The National Farmers’ Union of Wales (NFU Cymru) has urged the Welsh government to “keep a close eye” on the spread of avian influenza (bird flu) after further cases of the disease were confirmed.

NFU Cymru poultry members have said that new cases of the highly pathogenic disease in Buckley, Flintshire, and Tattenhall, Cheshire, have heightened their concerns.

The union’s response comes after a statement issued on Tuesday (November 8) by rural affairs minister Lesley Griffiths.

The minister confirmed that Wales would not yet be introducing a mandatory housing order like the one now in place in England. She said the situation remains under daily review.

Earlier this week, NFU Cymru members held a meeting with the interim chief veterinary officer (CVO) for Wales to discuss their growing concerns over the latest outbreak of bird flu.

During the meeting, the Welsh government reminded all keepers that they must keep their birds safe by applying the biosecurity measures in the All-Wales Avian Influenza Prevention Zone, as well as the Welsh government’s current position on housing measures.

NFU Cymru poultry chair, Richard Williams, said; “Everyone connected with the poultry industry is extremely concerned at the current AI (avian influenza) picture and the priority for everyone at this time is protecting our flocks from this disease.

“While NFU Cymru recognises that the disease picture in Wales is different to that currently seen in England – where housing orders are already in place – Welsh poultry keepers present at the meeting felt that it was vital the industry in Wales kept ahead of the disease.”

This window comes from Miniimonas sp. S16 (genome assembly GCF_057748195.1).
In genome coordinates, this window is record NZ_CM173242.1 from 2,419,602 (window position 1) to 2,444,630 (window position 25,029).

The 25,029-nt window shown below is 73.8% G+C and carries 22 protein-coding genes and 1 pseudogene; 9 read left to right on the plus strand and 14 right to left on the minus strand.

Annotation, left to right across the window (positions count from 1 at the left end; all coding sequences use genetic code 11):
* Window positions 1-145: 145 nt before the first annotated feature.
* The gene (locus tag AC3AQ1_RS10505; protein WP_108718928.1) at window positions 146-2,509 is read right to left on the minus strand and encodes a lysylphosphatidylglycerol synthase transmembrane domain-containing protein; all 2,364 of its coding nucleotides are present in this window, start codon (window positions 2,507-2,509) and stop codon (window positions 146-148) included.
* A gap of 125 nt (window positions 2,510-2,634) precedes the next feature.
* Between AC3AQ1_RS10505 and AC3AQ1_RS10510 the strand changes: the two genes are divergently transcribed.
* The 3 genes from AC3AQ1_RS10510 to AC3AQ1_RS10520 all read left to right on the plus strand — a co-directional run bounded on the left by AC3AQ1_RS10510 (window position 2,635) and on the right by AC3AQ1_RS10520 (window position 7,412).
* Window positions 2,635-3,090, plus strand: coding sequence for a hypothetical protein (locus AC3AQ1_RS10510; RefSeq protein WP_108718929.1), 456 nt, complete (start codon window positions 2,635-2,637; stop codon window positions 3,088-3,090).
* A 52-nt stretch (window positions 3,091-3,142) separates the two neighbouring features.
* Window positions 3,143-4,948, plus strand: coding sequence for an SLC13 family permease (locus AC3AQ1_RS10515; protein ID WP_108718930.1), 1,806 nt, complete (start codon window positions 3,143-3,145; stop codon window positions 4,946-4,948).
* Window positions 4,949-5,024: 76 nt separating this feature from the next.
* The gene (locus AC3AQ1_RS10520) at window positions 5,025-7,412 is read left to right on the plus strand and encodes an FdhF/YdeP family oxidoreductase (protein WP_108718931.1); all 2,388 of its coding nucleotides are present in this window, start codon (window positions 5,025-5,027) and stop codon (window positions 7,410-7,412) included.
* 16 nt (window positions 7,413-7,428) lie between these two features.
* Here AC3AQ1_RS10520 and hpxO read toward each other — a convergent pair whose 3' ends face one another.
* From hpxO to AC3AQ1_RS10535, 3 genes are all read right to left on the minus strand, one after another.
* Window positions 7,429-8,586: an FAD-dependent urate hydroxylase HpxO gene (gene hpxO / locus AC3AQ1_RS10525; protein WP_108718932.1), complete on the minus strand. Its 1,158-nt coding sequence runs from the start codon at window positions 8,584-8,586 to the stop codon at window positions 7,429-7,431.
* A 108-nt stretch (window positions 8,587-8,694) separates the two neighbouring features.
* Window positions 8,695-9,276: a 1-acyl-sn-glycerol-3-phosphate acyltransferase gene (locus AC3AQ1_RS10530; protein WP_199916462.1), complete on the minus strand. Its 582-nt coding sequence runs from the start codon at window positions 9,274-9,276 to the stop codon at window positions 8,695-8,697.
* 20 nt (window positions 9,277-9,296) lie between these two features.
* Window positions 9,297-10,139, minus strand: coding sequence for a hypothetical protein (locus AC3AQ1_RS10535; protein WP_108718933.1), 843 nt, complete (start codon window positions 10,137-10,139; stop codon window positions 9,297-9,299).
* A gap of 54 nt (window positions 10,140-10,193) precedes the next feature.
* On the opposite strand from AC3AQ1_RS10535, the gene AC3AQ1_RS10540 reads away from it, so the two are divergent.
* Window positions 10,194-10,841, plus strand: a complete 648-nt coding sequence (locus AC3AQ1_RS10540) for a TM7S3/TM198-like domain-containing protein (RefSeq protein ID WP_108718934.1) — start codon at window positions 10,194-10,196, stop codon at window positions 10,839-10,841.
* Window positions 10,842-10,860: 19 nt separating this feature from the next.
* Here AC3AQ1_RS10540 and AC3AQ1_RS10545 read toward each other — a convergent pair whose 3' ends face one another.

Williams said that the general feeling of those in attendance at the meeting was that the Welsh Government should also introduce housing measures as an additional protective shield for birds in Wales.

“NFU Cymru urges Welsh government to keep a very close eye on the continued spread of AI and to take fast action if and when it is required to prevent further cases,” Williams said.

“I make no apologies for repeating the important message that all poultry members must continue to practise enhanced biosecurity at all times and to be vigilant for any signs of disease in their flock.

“I would also ask members of the public who keep smaller flocks of birds such as chickens, geese and ducks to also follow Welsh Government’s biosecurity advice.

“All bird keepers – whether they be larger commercial businesses or those with small ‘backyard’ flocks – have an important part to play in reducing the risk of AI,” he concluded.